her, "Rival was not born yet, and never would be born; and that he was
only seeing if them newspaper fellows had told lies about Piers."

"Piers!" cried Mrs. Atheling, entering the room at the moment, "what
about Piers?"

"Well, Mother, the lad had his say last night; but, Dal it! Mr. Brougham
went at the Government and the Electors as if they were all of them
wearing the devil's livery. I call it scandalous! It was nothing else.
He let on to be preaching for Reform, but he was just preaching for
Henry Brougham."

"What was Mr. Brougham talking about, Father?"

"Mr. Brougham can talk about nothing but Reform, Kitty, the right of
every man to vote as seems good in his own eyes. He said peers and
landowners influenced and prejudiced votes in a way that was outrageous
and not to be borne, and a lot more words of the same kind; for Henry
Brougham would lose his speech if he had anything pleasant to say. I was
going to get up and give him a bit of my mind, when Piers rose; and the
cool way in which he fixed his eye-glass, and looked Mr. Brougham up and
down, and straight in the face, set us all by the ears. He was every
inch of him, then and there, the future Duke of Richmoor; and he told
Brougham, in a very sarcastic way, that his opinions were silly, and
would neither bear the test of reason nor of candid examination."

"But, Father, I thought Mr. Brougham was the great man of the Commons,
and held in much honour."

"Well, my little maid, he may be; but I'll warrant it is only by people
who have their own reasons for worshipping the devil."

"Come, come, John! If I was thee, I would be silent until I could be

"Not thou, Maude! Right or wrong, thou wouldst say thy say. I think I
ought to know thee by this time."

"Never mind me, John. We want to hear what Piers said."

"Brougham's words had come rattling off in full gallop. Piers,
after looking at him a minute, began in that contemptuous drawl of
his,--you've heard it I've no doubt,--'Mr. Brougham affords an
example of radical opinions degrading a statesman into a politician.
He cannot but know that it is the positive, visible duty of every
landowner to influence and prejudice votes. It is the business and the
function of education and responsibility to enlighten ignorance, and to
influence the misguided and the misled. If it is the business and the
function of the clergy to influence and prejudice people in favour
of a good life; if it is the business and function of a teacher to
influence and prejudice scholars in favour of knowledge,--it is just as
certainly the business and function of the landowner to influence
his tenants in favour of law and order, and to prejudice them against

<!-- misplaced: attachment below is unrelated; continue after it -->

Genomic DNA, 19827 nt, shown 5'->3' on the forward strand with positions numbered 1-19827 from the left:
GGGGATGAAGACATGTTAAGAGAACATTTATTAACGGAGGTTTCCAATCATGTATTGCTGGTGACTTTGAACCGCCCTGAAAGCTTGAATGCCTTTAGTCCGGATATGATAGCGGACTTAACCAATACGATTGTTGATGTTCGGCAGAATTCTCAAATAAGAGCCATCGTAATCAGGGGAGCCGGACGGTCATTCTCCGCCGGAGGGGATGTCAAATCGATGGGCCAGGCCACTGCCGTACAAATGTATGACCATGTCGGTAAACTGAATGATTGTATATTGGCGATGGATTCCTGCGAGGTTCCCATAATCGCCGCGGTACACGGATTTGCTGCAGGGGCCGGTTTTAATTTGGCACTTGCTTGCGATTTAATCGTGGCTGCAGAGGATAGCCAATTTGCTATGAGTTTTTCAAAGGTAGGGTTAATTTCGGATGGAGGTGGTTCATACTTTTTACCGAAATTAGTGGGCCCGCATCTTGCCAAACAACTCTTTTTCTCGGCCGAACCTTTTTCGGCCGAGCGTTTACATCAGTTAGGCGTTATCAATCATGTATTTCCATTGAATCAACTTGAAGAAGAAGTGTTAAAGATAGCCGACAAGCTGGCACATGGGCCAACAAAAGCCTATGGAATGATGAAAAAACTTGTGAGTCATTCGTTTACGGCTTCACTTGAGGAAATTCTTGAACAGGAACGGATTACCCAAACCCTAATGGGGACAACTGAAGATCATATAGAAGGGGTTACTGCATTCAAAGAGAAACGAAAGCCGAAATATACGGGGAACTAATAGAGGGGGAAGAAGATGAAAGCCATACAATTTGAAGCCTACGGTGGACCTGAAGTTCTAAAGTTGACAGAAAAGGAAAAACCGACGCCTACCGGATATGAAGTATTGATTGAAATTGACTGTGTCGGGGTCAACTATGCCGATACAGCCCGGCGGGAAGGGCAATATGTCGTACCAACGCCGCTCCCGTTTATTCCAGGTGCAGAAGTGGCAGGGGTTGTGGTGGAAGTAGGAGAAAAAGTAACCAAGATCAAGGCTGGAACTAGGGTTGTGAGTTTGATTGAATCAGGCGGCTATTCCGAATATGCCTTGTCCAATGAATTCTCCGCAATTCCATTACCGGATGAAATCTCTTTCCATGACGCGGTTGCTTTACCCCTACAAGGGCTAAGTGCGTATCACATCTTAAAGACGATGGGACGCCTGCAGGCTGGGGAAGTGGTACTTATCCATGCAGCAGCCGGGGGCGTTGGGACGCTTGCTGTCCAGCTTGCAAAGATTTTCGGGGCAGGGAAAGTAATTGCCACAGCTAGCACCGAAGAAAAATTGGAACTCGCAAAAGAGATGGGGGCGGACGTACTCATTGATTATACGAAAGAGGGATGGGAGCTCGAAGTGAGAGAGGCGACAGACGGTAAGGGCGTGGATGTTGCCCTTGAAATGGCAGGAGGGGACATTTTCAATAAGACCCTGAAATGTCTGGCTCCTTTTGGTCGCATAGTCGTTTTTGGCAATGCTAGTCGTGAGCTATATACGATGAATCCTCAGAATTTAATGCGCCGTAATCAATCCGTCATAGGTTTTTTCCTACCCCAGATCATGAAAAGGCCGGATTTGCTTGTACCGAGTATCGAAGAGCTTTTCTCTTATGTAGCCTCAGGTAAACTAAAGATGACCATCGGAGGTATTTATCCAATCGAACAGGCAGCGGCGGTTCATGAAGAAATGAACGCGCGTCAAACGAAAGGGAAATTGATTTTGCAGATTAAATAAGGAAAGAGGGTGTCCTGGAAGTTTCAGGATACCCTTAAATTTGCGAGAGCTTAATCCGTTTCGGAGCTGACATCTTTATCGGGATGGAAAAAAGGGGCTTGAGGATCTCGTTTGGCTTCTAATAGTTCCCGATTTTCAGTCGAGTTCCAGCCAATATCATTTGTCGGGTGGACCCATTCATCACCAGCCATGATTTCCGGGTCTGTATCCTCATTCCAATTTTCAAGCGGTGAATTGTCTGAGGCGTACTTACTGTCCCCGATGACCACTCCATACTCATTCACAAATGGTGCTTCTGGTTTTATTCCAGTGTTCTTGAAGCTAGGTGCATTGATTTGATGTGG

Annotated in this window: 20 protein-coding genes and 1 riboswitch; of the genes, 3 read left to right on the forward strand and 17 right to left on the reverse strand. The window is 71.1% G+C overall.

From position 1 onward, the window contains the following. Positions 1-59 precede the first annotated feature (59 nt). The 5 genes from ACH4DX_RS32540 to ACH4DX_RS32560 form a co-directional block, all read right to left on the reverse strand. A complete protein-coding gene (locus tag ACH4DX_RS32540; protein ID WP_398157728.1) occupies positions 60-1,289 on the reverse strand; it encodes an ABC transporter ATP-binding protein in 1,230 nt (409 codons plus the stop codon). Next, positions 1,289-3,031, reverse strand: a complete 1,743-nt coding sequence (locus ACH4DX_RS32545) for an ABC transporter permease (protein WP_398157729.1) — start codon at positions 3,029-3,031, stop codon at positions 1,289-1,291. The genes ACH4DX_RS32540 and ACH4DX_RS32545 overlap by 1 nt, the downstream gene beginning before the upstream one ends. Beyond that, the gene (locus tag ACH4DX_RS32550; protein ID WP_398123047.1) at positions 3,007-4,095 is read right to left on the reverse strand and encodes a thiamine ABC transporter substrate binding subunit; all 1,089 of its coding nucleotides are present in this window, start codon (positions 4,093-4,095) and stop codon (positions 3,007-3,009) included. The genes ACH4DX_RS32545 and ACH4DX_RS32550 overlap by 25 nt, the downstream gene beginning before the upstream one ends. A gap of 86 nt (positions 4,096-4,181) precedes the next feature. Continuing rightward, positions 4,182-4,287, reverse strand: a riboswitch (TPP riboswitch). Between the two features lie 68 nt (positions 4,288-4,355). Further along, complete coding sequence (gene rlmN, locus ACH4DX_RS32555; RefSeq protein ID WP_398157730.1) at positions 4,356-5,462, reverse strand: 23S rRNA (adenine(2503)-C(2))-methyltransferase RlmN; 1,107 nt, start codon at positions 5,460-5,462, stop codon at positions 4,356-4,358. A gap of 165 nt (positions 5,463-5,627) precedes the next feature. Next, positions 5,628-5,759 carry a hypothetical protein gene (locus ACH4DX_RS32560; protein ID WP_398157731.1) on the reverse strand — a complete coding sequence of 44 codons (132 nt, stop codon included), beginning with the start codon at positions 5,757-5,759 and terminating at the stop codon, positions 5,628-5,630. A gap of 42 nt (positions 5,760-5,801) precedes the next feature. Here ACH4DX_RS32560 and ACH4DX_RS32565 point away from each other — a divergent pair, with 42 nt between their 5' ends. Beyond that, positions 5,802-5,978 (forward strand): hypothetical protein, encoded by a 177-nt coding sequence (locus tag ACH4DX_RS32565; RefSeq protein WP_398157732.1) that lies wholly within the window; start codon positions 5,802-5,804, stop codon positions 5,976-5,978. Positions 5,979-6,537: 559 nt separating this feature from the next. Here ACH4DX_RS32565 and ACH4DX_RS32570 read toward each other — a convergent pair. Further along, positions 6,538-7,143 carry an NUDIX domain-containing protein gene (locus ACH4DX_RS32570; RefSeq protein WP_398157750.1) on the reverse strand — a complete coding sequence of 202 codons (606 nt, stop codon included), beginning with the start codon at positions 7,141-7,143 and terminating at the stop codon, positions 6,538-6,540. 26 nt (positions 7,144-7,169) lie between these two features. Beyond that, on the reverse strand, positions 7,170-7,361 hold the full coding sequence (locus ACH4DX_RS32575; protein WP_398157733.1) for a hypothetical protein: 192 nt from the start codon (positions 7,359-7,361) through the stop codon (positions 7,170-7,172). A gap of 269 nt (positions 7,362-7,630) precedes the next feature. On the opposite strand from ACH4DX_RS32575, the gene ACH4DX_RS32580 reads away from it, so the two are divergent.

men who would shatter to pieces the noblest political Constitution in
the world.'"

The Squire read this period aloud with great emphasis, and added, "Well,
Maude, you never heard such a tumult as followed. Cries of '_Here!
Here!_' and '_Order! Order!_' filled the House; and the Speaker had
work enough to make silence. Piers stood quite still, watching Brougham,
and as soon as all was quiet, he went on,--

"'If you take the peers, the gentry, the scholars, the men of
enterprise and wealth, from our population, what kind of a government
should we get from the remainder? Would they be fit to select and
elect?' Then there was another uproar, and Piers sat down, and
O'Connell jumped up. He put his witty tongue in his laughing cheek,
and, buttoning his coat round him, held up his right hand. And the
Reform members cheered, and the Tory members shrugged their shoulders,
and waited for what he would say."

"I don't want to hear a word from _him_," answered Mrs. Atheling.
"Come and get your coffee, John. A cup of good coffee costs a deal now,
and it's a shame to let it get cold and sloppy over Dan O'Connell's

"Tell us what he said, Father," urged Kate, who really desired to know
more about Piers's efforts. "You can drink your coffee to his words. I
don't suppose they will poison it."

"I wouldn't be sure of that," said Mrs. Atheling, with a dubious shake
of her head; while the Squire lifted his cup, and emptied it at a draught.

"What did he say, Father? Did he attack Piers?"

"To be sure he did. He took the word 'Remainder,' and said Piers had
called the great, substantial working men of England, Scotland, and
Ireland _Remainders_. He said these '_Remainders_' might only be
farmers, and bakers, and builders, and traders; but they were the
backbone of the nation; and the honourable gentleman from Richmoor
Palace had called them 'Remainders.' And then he gave Piers a few
of such stinging, abusive names as he always keeps on hand,--and he keeps
a good many kinds of them on hand,--and Piers was like a man that
neither heard nor saw him. He looked clean through the member for
Kilkenny as if he wasn't there at all. And then Mr. Scarlett got
up, and asked the Speaker if such unparliamentary conduct was to be
permitted? And Mr. Dickson called upon the House to protect itself
from the browbeating, bullying ruffianism of the member for Kilkenny;
and Dan O'Connell sat laughing, with his hat on one side of his head,
till Dickson sat down; then he said, he 'considered Mr. Dickson's
words complimentary;' and the shouts became louder and louder, and
the Speaker had hard work to get things quieted down."

"Why, John! I never heard tell of such carryings on."

"Then, Maude, I thought _I_ would say a word or two; and I got the
Speaker's eye, and he said peremptorily, 'The member for Asketh!'
and I rose in my place and said I thought the honourable member for

"John! I wouldn't have called him 'honourable.'"